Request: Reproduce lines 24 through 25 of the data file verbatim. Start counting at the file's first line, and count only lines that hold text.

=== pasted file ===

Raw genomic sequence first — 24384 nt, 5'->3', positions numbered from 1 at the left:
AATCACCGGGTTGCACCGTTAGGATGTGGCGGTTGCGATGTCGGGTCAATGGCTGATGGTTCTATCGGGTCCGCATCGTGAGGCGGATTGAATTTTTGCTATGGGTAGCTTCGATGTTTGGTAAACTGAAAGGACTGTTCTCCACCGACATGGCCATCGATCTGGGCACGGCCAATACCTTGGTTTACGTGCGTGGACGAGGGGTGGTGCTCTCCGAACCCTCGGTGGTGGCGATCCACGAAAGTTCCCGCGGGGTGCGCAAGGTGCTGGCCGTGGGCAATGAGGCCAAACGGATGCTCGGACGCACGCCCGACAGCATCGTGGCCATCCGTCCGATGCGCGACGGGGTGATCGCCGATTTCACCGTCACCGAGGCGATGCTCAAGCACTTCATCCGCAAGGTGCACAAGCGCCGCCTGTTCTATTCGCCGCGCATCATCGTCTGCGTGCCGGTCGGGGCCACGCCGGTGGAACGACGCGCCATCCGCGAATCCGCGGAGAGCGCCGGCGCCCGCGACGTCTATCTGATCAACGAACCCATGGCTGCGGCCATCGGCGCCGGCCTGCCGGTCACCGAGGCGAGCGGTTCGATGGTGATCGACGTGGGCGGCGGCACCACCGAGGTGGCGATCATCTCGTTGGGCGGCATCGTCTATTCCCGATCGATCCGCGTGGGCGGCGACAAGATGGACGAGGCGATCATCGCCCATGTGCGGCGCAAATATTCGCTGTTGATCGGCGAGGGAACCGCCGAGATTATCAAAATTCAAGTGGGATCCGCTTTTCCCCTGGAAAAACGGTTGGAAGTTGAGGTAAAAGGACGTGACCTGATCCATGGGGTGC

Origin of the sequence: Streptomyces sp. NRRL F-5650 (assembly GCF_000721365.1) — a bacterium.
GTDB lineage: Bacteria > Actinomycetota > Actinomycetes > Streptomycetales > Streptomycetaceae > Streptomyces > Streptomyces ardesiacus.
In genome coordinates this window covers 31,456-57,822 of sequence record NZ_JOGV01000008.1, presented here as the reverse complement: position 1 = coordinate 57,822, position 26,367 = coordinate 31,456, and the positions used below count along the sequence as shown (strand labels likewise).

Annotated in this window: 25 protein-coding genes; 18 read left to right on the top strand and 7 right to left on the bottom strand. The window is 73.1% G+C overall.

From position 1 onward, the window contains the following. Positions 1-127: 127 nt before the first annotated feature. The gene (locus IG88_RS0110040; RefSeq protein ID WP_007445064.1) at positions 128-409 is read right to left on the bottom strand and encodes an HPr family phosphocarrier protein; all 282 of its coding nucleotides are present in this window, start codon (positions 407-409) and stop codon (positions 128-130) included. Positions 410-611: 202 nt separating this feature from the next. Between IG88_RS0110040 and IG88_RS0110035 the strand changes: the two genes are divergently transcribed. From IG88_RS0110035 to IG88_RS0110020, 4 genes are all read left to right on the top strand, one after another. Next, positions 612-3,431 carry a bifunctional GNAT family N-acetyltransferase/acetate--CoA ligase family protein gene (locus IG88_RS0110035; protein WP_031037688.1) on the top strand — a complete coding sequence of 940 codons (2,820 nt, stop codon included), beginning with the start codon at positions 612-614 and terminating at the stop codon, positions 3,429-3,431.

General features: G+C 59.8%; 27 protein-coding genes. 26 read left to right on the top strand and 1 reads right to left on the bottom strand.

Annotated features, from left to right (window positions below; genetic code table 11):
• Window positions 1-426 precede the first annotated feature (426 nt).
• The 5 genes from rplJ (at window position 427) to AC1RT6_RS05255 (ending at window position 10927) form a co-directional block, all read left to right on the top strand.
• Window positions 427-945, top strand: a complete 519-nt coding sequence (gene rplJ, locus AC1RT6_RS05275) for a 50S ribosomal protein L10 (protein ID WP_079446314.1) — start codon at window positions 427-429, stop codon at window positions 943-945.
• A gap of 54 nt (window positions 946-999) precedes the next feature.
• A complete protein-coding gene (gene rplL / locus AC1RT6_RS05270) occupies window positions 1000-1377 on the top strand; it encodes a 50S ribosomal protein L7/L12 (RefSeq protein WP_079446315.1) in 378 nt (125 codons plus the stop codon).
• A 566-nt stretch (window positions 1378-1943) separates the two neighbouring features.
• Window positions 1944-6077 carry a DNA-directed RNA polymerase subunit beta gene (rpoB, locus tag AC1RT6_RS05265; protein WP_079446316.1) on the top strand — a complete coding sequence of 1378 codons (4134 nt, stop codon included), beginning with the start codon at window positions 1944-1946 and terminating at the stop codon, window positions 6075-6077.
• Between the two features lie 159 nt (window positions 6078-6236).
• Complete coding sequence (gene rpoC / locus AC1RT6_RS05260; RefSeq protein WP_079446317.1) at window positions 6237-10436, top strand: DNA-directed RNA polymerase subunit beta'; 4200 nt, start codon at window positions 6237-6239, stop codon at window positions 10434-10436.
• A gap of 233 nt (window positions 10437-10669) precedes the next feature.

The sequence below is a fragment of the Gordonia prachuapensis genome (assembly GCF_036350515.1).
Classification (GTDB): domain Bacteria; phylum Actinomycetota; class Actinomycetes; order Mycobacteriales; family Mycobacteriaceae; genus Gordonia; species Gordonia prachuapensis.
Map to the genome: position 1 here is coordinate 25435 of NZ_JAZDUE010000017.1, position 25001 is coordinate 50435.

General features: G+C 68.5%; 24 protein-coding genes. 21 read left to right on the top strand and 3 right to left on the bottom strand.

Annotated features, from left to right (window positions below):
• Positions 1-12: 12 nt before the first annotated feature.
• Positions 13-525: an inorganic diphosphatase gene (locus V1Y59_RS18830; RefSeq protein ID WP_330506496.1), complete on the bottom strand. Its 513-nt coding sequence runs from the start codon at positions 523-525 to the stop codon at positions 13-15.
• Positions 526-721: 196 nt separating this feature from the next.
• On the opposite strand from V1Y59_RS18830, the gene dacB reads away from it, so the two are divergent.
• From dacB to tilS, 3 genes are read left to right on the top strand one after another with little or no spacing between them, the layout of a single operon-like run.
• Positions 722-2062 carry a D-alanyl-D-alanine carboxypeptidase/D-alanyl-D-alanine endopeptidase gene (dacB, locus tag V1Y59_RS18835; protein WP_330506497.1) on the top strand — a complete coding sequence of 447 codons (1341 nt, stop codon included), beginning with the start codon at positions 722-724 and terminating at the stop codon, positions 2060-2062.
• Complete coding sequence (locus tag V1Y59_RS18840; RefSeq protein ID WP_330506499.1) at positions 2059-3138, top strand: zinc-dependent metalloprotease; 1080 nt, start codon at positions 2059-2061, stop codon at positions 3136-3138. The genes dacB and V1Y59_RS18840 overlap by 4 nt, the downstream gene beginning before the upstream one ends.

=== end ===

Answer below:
Annotated features, from left to right (window positions below):
• Positions 1-12: 12 nt before the first annotated feature.